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This service was previously registered at a different address - see old profile

Reports


Review carried out on 9 September 2021

During a monthly review of our data

We carried out a review of the data available to us about Maple Tree Court on 9 September 2021. We have not found evidence that we need to carry out an inspection or reassess our rating at this stage.

This could change at any time if we receive new information. We will continue to monitor data about this service.

If you have concerns about Maple Tree Court, you can give feedback on this service.

Inspection carried out on 8 May 2019

During a routine inspection

Maple Tree Court is a residential Care Home which provides accommodation and personal care for up to 64 people. The service provides care and support for older people some living with dementia. At the time of our inspection 55 people were living at the service. At our last inspection in May 2018 we rated the service as 'requires improvement' overall. This was due to concerns about peoples medicines. At this inspection we found the improvements had been made which meant we have now rated them as 'good' overall.

People’s experience of using this service:

People felt safe living at the service. Peoples risks were documented, and staff were knowledgeable about how to mitigate them. Staff knew to how protect people from abuse and what to do should they suspect it. People were cared for by suitable numbers of staff who had been recruited safely. People told us they received their medicines as prescribed.

People were cared for by staff who had the knowledge and skills to ensure they received effective care. Staff sought the advice of healthcare professionals when people’s health deteriorated. People had sufficient food and drink to meet their nutritional needs. Staff had the knowledge to ensure people’s rights were protected through applying the principles on the Mental Capacity Act.

People told us, and we saw staff were kind and compassionate in their approach with people, and caring relationships had developed. Staff understood the importance of protecting people’s privacy and dignity. Staff encouraged people to be independent as possible.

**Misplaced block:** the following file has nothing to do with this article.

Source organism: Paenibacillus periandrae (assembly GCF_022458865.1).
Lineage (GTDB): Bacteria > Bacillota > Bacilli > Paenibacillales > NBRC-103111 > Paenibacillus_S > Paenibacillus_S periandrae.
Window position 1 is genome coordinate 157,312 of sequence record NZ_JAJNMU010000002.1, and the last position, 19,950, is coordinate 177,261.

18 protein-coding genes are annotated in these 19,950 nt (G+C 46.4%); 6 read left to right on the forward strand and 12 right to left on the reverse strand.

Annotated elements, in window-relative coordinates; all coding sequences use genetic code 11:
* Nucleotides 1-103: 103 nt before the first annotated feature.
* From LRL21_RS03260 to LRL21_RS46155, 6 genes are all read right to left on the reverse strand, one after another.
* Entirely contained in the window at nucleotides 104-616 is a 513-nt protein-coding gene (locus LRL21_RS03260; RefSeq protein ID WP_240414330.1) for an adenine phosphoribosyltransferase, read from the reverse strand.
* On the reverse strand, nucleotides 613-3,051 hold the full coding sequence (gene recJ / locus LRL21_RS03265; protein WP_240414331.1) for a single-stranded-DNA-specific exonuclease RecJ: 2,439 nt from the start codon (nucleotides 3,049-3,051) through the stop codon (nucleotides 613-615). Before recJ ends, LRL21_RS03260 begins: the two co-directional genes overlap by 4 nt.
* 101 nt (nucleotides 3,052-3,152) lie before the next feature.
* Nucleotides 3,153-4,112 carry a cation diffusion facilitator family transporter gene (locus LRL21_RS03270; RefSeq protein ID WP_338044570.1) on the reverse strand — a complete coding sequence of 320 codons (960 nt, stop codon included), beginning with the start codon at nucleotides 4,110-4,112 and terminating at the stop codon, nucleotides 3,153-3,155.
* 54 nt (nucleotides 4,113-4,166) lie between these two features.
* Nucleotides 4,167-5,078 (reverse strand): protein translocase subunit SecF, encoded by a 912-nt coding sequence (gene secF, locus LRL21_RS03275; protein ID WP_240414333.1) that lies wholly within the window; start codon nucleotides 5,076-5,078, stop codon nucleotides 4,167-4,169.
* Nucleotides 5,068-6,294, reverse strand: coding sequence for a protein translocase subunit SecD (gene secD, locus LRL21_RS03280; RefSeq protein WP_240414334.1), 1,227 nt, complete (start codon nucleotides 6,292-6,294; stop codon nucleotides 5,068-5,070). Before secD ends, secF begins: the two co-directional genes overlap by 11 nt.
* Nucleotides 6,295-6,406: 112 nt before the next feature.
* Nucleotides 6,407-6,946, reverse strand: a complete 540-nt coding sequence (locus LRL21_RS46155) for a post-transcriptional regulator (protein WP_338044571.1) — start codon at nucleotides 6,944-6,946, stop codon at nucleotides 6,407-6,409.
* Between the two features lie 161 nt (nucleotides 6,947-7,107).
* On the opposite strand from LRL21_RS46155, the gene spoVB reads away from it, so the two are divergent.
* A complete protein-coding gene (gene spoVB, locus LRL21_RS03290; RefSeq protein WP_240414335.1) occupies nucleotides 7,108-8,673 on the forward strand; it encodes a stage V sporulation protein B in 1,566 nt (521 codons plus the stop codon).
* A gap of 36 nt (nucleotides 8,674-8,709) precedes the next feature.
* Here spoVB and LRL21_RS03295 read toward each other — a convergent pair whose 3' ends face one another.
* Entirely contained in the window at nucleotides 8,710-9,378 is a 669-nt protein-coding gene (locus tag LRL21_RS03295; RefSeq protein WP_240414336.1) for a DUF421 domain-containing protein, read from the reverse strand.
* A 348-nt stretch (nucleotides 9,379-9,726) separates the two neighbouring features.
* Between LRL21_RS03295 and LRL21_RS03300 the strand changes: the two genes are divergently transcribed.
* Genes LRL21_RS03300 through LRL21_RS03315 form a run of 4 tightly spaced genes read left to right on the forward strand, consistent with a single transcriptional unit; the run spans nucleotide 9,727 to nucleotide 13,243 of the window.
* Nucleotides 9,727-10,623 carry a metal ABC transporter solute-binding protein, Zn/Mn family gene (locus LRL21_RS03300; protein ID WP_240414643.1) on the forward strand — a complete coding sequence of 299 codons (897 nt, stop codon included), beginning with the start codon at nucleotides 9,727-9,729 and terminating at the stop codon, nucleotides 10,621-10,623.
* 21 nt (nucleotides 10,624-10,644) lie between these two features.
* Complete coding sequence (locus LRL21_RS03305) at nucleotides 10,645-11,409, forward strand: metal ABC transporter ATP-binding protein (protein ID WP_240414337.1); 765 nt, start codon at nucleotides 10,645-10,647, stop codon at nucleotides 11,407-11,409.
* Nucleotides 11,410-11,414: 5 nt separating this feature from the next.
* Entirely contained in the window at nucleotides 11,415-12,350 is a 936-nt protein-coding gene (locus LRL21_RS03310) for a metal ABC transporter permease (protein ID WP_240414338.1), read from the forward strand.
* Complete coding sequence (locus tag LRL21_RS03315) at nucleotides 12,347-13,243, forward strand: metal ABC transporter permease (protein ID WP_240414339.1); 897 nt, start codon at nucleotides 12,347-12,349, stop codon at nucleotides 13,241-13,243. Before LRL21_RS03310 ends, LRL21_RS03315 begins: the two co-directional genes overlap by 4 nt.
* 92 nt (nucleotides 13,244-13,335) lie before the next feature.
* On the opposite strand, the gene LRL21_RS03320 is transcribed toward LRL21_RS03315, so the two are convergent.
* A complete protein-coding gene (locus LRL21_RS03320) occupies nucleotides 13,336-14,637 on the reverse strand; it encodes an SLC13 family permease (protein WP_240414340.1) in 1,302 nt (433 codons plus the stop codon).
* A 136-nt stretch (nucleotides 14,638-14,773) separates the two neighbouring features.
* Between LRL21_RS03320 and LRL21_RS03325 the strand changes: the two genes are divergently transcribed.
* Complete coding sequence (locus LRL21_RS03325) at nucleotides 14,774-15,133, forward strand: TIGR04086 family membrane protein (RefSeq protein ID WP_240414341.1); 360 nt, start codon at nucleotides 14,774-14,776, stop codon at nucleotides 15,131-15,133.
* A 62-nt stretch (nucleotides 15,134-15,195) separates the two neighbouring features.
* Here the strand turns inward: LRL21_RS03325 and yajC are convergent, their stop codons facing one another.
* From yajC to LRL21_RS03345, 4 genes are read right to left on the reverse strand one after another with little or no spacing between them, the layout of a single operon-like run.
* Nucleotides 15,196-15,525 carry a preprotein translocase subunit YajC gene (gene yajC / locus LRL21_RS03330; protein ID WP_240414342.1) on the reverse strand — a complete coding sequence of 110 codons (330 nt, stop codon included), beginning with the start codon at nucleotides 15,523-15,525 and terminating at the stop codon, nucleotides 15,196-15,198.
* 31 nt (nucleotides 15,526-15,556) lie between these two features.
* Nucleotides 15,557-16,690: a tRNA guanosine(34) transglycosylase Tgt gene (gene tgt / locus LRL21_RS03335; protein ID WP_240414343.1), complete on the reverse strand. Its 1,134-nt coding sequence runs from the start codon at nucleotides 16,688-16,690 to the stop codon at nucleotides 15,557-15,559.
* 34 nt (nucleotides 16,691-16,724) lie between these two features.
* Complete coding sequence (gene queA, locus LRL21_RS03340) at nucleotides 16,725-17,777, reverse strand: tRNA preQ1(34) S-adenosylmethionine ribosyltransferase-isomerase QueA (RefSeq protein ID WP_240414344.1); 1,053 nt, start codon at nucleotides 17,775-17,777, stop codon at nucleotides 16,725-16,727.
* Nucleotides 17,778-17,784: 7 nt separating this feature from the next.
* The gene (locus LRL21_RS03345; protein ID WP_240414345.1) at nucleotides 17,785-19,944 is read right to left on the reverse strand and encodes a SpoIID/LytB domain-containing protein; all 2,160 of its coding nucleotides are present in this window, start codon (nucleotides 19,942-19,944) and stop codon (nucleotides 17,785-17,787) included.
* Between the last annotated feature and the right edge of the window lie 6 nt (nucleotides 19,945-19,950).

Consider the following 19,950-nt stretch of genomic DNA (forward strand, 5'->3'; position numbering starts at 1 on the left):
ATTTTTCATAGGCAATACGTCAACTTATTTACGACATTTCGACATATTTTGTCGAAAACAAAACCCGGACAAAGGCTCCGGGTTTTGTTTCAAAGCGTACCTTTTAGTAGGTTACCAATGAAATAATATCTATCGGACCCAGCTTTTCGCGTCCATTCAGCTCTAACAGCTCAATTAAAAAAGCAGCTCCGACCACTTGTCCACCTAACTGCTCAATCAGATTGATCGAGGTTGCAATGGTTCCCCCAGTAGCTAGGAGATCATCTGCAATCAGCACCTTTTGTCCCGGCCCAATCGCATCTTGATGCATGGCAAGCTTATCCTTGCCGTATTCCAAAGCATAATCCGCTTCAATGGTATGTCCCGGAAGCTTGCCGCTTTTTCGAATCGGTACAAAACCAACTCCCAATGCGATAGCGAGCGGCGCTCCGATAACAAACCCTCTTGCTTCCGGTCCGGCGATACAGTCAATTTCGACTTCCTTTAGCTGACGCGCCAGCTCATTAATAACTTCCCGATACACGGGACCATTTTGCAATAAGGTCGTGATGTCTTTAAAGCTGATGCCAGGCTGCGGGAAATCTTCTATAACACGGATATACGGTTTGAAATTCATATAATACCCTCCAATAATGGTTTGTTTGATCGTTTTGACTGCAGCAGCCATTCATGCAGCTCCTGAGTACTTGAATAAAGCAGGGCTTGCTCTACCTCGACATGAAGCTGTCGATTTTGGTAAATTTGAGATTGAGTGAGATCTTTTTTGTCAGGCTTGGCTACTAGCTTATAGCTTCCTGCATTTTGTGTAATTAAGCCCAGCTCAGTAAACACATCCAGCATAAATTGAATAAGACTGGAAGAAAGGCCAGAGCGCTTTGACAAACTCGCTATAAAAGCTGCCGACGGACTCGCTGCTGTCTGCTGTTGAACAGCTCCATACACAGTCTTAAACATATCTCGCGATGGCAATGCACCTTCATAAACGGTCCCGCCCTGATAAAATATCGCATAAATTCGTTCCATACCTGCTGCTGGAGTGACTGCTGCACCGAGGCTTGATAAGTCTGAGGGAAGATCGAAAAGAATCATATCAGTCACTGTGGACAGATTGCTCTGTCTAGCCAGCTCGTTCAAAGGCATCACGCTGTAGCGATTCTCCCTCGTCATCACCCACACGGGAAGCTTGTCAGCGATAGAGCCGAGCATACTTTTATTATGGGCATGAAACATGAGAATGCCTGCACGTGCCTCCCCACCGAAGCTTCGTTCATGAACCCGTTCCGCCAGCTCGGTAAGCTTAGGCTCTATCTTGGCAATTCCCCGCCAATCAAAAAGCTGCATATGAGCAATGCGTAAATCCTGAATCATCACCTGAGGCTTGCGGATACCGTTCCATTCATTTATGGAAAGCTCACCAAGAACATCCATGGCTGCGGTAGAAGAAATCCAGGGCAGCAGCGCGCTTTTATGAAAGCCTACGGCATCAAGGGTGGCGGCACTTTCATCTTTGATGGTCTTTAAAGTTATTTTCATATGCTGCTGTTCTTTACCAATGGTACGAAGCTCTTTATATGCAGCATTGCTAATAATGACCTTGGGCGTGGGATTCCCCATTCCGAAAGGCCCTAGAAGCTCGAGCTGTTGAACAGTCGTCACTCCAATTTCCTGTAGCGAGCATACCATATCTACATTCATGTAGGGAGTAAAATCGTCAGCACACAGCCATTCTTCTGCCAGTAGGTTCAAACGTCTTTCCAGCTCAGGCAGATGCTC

The care people received was responsive to their individual needs. People had the opportunity to partake in activities of their own choice. People and their relatives knew how to complain should they need to. The provider had a system in place which meant that people would be listened to when a complaint was raised.

People were very happy living in the service and would recommend it to other friends and family. Staff told us they were happy working in the service because they felt supported by managers. A positive culture had developed as a result of the good governance. The provider had an effective system which monitored the care people received and when problems were identified action was taken to ensure lessons were learnt.

Rating at last inspection: At the previous inspection we rated the service as Requires Improvement overall. (30.05.2018)

Why we inspected: This was a planned inspection based on the rating at the last inspection. At this inspection we found the service met the characteristics of Good in all areas.

Follow up: We will continue to monitor intelligence we receive about the service until we return to visit as per our re-inspection programme; if any concerning information is received we may inspect sooner.

For more details, please see the full report which is on the CQC website at www.cqc.org.uk

Inspection carried out on 19 April 2018

During a routine inspection

We completed an unannounced inspection at Maple Tree Court on 19 April 2018. At the last inspection 18 July 2017, we found breaches in regulations because people were not treated in a safe, effective and dignified way. We also found that the service was not well led. The service was rated as Inadequate overall and was placed into special measures. We asked the provider to take action to make improvements. At this inspection we found that there had been improvements in these areas. However, further improvements were still needed to ensure that people received a good standard of care.

This service has been in Special Measures. Services that are in Special Measures are kept under review and inspected again within six months. We expect services to make significant improvements within this timeframe. During this inspection the service demonstrated to us that improvements have been made and is no longer rated as inadequate overall or in any of the key questions. Therefore, this service is now out of Special Measures.